March 20th in baseball history: Minors make major comeback

Less is MORE

WASHINGTON, D.C. - There was a time when Major League Baseball rules prevented teams from broadcasting games within 50 miles of a minor league ball park. The thinking was the major league broadcasts hurt minor league attendance. That appeared to be the case, but in 1949 the U-S Justice Department said the rule violated anti-trust laws. The broadcasts had to be allowed. As U-S Senator Edwin Johnson put it, "Then the heavens caved in."

Senator Johnson's reaction may have been a little hyperbolic, but on this date in 1953 the Colorado democrat introduced a bill that would leave it up to each individual team whether to allow major league broadcasts in minor league towns. Johnson said the broadcasts, many now via television, were destroying minor league baseball in small cities and towns, but is that still the case?

According to Minor League Baseball statistics, and an analysis by market research analyst David P. Kroneim of numbertamer.com, in 1949 there were 438 teams in 59 minor leagues. Total attendance was 39,630,433. When Senator Johnson introduced his bill in 1953 the number of leagues had dropped from to 39 and many of them on shaky ground. Johnson's bill did not pass, and the minor leagues continued their downward spiral. By 1963 there were only 20 minor leagues and 132 teams across North America.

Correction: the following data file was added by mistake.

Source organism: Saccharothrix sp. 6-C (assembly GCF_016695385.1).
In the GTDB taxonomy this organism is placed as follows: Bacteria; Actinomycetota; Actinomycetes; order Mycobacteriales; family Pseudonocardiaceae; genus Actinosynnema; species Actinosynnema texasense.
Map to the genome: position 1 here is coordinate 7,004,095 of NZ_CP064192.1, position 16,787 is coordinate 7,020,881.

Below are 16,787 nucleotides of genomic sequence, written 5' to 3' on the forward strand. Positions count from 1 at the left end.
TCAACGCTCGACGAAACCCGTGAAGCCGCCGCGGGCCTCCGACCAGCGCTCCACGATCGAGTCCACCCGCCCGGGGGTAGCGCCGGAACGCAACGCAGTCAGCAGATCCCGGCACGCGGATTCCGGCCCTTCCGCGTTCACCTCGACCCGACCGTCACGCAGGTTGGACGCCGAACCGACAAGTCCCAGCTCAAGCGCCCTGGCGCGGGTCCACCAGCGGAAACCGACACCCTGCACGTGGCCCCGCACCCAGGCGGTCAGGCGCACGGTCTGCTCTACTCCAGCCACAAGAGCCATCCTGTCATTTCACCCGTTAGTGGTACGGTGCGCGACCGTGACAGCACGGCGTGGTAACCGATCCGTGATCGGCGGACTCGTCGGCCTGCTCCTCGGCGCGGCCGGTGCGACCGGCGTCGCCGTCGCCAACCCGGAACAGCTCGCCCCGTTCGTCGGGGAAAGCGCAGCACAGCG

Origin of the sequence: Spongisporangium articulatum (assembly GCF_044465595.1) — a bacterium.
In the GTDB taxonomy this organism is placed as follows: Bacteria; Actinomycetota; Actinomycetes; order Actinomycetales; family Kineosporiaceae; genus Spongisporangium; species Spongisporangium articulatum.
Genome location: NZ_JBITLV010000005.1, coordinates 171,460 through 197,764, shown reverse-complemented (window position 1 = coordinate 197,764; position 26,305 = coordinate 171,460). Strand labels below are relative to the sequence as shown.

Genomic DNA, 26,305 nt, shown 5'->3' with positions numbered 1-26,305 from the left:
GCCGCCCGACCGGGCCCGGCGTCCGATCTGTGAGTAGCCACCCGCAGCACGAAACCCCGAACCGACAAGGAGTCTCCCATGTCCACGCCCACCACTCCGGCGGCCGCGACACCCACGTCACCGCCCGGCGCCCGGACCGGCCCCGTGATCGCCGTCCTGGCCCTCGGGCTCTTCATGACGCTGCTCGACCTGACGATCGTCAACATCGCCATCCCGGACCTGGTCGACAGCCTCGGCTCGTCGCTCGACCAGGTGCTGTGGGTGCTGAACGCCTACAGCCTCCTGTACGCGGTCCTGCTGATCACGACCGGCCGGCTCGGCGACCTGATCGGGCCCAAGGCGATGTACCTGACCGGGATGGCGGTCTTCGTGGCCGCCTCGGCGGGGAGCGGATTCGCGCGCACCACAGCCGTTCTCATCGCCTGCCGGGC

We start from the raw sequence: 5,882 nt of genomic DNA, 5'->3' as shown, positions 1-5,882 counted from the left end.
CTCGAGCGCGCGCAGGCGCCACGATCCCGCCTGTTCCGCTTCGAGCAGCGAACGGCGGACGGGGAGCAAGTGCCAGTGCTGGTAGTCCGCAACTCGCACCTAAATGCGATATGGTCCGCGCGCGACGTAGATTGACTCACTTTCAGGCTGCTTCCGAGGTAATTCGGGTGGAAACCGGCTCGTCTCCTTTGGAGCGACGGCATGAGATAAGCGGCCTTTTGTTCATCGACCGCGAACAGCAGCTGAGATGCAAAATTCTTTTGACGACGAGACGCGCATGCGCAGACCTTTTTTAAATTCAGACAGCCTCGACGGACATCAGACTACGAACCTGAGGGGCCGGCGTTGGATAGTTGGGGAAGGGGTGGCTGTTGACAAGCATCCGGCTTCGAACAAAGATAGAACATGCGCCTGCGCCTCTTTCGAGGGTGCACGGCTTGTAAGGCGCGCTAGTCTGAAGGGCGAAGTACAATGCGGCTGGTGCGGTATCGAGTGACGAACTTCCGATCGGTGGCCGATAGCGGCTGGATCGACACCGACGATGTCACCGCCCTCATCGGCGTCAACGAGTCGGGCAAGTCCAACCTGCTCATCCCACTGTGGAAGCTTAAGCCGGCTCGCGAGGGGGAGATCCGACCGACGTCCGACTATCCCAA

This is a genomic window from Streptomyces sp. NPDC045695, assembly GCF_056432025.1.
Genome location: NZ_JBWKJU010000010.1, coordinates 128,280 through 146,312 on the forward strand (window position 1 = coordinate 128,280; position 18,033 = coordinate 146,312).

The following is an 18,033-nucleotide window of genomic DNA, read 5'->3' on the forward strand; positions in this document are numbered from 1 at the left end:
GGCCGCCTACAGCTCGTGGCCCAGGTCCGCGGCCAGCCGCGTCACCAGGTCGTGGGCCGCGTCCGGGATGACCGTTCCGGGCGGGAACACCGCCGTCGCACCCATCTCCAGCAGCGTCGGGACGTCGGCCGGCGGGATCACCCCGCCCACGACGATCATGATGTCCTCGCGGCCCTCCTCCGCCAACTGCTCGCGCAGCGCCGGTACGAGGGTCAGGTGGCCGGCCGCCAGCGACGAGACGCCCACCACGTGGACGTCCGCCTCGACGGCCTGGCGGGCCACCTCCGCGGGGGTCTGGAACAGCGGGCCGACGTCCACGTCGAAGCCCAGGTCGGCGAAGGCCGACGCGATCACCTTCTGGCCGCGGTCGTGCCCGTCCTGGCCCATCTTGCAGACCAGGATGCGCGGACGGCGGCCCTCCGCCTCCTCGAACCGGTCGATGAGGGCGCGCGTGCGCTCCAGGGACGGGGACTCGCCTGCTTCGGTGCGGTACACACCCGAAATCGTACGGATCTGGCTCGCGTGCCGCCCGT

But broadcasting may eventually have breathed life into minor league baseball because it is booming today.

There has been a steady increase in the number of teams and total attendance since the 1960's. In 2008 there were 185 affiliated and independent minor league teams in the U-S and Mexico, and Kronheim's analysis shows an all-time attendance record of 51,576,409 was set - the 24th straight year attendance had gone up. The recession bit into attendance in 2009 (49,609,703) and 2010 (49,537,502), but it is still higher than any year prior to 2006.

And, as MiLB.com likes to point out, minor league baseball outdraws the NFL and the NBA. 

Contributing sources:
2011 Minor League attendance (BaseballAmerica) 
Official site of Minor League Baseball 
David P. Kroneim, numbertamer,com 
The Associated Press, Washington, D.C., March 21, 1953
Street & Smith's SportsBusiness Daily, September 16, 2008
Lawrence-Journal World & News, by Gene Budig, February 22, 2009

This baseball history story about minor league baseball is brought to you by TODAY in BASEBALL.